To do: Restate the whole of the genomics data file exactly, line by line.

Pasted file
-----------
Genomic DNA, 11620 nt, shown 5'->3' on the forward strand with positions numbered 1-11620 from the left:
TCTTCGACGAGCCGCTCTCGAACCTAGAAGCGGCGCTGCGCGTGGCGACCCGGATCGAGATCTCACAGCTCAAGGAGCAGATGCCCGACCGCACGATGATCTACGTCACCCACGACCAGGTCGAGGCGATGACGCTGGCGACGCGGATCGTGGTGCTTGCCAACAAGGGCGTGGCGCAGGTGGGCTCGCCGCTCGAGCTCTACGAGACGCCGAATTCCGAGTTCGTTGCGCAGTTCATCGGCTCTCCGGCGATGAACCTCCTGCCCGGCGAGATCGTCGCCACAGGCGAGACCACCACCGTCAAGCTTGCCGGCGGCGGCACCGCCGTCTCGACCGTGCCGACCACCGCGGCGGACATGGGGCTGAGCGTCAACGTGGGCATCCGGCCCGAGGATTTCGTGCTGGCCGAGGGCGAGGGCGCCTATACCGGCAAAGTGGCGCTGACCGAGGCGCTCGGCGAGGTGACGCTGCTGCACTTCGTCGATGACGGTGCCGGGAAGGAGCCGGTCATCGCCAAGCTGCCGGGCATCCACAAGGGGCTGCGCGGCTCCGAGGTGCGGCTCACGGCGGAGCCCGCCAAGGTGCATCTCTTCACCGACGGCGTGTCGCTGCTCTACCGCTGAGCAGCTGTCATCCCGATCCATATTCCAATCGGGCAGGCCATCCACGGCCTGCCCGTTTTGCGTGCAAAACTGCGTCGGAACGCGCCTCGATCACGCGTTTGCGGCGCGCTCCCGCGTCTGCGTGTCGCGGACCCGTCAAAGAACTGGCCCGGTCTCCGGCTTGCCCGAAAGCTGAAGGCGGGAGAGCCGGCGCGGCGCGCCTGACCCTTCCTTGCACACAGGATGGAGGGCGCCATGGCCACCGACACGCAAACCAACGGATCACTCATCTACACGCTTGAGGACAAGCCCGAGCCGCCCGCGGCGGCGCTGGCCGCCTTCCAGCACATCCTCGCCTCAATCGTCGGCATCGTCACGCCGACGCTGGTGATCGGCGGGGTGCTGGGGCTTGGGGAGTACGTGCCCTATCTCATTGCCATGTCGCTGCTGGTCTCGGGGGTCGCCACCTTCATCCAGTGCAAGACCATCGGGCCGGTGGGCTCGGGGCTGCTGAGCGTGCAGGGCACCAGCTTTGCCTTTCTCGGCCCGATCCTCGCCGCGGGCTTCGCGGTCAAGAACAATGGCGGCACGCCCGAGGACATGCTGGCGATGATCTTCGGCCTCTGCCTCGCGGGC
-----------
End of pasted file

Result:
Genomic DNA, 11620 nt, shown 5'->3' on the forward strand with positions numbered 1-11620 from the left:
TCTTCGACGAGCCGCTCTCGAACCTAGAAGCGGCGCTGCGCGTGGCGACCCGGATCGAGATCTCACAGCTCAAGGAGCAGATGCCCGACCGCACGATGATCTACGTCACCCACGACCAGGTCGAGGCGATGACGCTGGCGACGCGGATCGTGGTGCTTGCCAACAAGGGCGTGGCGCAGGTGGGCTCGCCGCTCGAGCTCTACGAGACGCCGAATTCCGAGTTCGTTGCGCAGTTCATCGGCTCTCCGGCGATGAACCTCCTGCCCGGCGAGATCGTCGCCACAGGCGAGACCACCACCGTCAAGCTTGCCGGCGGCGGCACCGCCGTCTCGACCGTGCCGACCACCGCGGCGGACATGGGGCTGAGCGTCAACGTGGGCATCCGGCCCGAGGATTTCGTGCTGGCCGAGGGCGAGGGCGCCTATACCGGCAAAGTGGCGCTGACCGAGGCGCTCGGCGAGGTGACGCTGCTGCACTTCGTCGATGACGGTGCCGGGAAGGAGCCGGTCATCGCCAAGCTGCCGGGCATCCACAAGGGGCTGCGCGGCTCCGAGGTGCGGCTCACGGCGGAGCCCGCCAAGGTGCATCTCTTCACCGACGGCGTGTCGCTGCTCTACCGCTGAGCAGCTGTCATCCCGATCCATATTCCAATCGGGCAGGCCATCCACGGCCTGCCCGTTTTGCGTGCAAAACTGCGTCGGAACGCGCCTCGATCACGCGTTTGCGGCGCGCTCCCGCGTCTGCGTGTCGCGGACCCGTCAAAGAACTGGCCCGGTCTCCGGCTTGCCCGAAAGCTGAAGGCGGGAGAGCCGGCGCGGCGCGCCTGACCCTTCCTTGCACACAGGATGGAGGGCGCCATGGCCACCGACACGCAAACCAACGGATCACTCATCTACACGCTTGAGGACAAGCCCGAGCCGCCCGCGGCGGCGCTGGCCGCCTTCCAGCACATCCTCGCCTCAATCGTCGGCATCGTCACGCCGACGCTGGTGATCGGCGGGGTGCTGGGGCTTGGGGAGTACGTGCCCTATCTCATTGCCATGTCGCTGCTGGTCTCGGGGGTCGCCACCTTCATCCAGTGCAAGACCATCGGGCCGGTGGGCTCGGGGCTGCTGAGCGTGCAGGGCACCAGCTTTGCCTTTCTCGGCCCGATCCTCGCCGCGGGCTTCGCGGTCAAGAACAATGGCGGCACGCCCGAGGACATGCTGGCGATGATCTTCGGCCTCTGCCTCGCGGGC